At the end of the 1960s, the Spanish air force begun to look for a type to replace the then widely used transport aircraft, of which the longest-serving were the Ju-52s built in the 1930s. The military issued requirements calling for a new transport and multi-purpose type and to fit these requirements, the CASA company brought forward their concept of a twin-engined, turbo-prop powered high-wing plane with fixed undercarriage and with STOL capabilities. The project known as the CASA C.212 Aviocar was accepted and a mass production was launched both in Spain and in Indonesia, there under a licence. First batches had all a short forward fuselage and were powered by various types of engines, later type designated C.212-300 sported longer fuselage, wings with winglets, more powerful engines, the TPE331-10R-513C and different propellers. 1998 saw the intoduction of the C.212-400 with TPE331-12JR-701C engines, upgraded avionics and higher payload.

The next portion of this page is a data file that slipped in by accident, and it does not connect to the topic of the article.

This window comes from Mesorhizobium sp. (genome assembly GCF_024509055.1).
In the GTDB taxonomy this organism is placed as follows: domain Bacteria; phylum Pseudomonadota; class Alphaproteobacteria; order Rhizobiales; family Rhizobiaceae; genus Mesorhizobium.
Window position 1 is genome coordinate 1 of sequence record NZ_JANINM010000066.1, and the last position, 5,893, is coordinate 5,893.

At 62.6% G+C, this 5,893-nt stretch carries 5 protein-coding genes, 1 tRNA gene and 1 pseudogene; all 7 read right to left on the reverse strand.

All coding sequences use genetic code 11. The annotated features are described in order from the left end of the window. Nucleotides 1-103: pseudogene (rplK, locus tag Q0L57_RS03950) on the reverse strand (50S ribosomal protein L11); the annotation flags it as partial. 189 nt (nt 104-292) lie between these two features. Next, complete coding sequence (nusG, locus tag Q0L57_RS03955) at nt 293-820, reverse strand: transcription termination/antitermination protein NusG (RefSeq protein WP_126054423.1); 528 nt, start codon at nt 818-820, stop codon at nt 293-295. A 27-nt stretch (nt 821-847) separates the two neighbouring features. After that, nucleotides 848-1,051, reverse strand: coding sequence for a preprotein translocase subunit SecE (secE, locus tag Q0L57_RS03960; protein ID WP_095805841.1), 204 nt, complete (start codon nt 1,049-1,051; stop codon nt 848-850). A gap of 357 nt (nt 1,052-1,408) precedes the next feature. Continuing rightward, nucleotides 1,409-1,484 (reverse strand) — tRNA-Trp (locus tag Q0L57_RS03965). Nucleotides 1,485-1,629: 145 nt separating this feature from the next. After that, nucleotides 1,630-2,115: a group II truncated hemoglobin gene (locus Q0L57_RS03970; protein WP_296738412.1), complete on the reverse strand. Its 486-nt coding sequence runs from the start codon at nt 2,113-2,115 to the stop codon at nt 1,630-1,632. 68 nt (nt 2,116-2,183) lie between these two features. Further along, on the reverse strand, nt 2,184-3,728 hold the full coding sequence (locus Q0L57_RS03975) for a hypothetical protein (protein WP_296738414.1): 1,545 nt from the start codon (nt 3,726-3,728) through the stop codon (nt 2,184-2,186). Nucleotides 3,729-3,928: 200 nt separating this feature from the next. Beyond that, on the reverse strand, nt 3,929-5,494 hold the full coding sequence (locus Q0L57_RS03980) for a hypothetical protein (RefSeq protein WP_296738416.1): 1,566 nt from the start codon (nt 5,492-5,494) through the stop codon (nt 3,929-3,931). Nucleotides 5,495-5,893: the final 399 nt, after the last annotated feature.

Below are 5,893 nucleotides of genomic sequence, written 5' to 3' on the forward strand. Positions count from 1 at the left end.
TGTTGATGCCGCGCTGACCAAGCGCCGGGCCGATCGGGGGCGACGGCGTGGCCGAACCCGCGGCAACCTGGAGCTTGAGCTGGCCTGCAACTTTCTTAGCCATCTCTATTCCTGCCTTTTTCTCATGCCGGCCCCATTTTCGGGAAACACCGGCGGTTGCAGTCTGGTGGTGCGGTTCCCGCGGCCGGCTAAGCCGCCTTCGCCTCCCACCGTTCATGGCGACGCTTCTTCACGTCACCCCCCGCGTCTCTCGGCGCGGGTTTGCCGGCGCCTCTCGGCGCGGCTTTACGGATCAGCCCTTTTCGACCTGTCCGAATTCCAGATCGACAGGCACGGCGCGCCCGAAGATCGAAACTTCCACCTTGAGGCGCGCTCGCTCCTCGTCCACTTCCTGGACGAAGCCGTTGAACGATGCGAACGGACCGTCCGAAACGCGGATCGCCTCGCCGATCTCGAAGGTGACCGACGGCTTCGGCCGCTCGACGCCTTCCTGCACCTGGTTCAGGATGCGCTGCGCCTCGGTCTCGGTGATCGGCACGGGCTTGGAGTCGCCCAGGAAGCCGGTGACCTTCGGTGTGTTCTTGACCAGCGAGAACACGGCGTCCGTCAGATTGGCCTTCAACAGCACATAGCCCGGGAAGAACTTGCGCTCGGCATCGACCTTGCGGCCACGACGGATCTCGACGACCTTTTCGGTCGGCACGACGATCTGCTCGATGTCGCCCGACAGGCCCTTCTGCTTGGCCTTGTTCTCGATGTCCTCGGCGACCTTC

It is no overstatement to say that the C.212s fly all over the world and the list of the operators might seem to be almost endless. The C.212 keep flying with the militaries of the USA (C-41), Mexico, Central and South America (Panama, Chile, Ecuador, Colombia and Argentina), in Europe, they were flown or still are in Sweden, Spain, Portugal, France, Malta, in Africa they can be found from the very Norht to the southern-most tip, flying for instance with Tchad, South Africa, Botswana, Zimbwabe among others. Down under in Australia the C.212s are used in the training of the local Red Barrets and also with the Australian Antarctic Division of the Department of the Environment which operate them in Antarctica. And in Asia, the type flies with operators in Indonesia, Thailand, Vietnam or the Philippines, among others.
The model kit portrays the long-nose variety and offers the markings of the No.44 Sqn SAAF machine flown in South Africa, a Venezuelan airframe in service with the Escuadrón Aeronaval de Patrullaje Marítimo and a Argentina-based machine in the colours of Prefectura Naval (Coast Guard).
- high levels of detail
- interesting colour schemes of unusual operators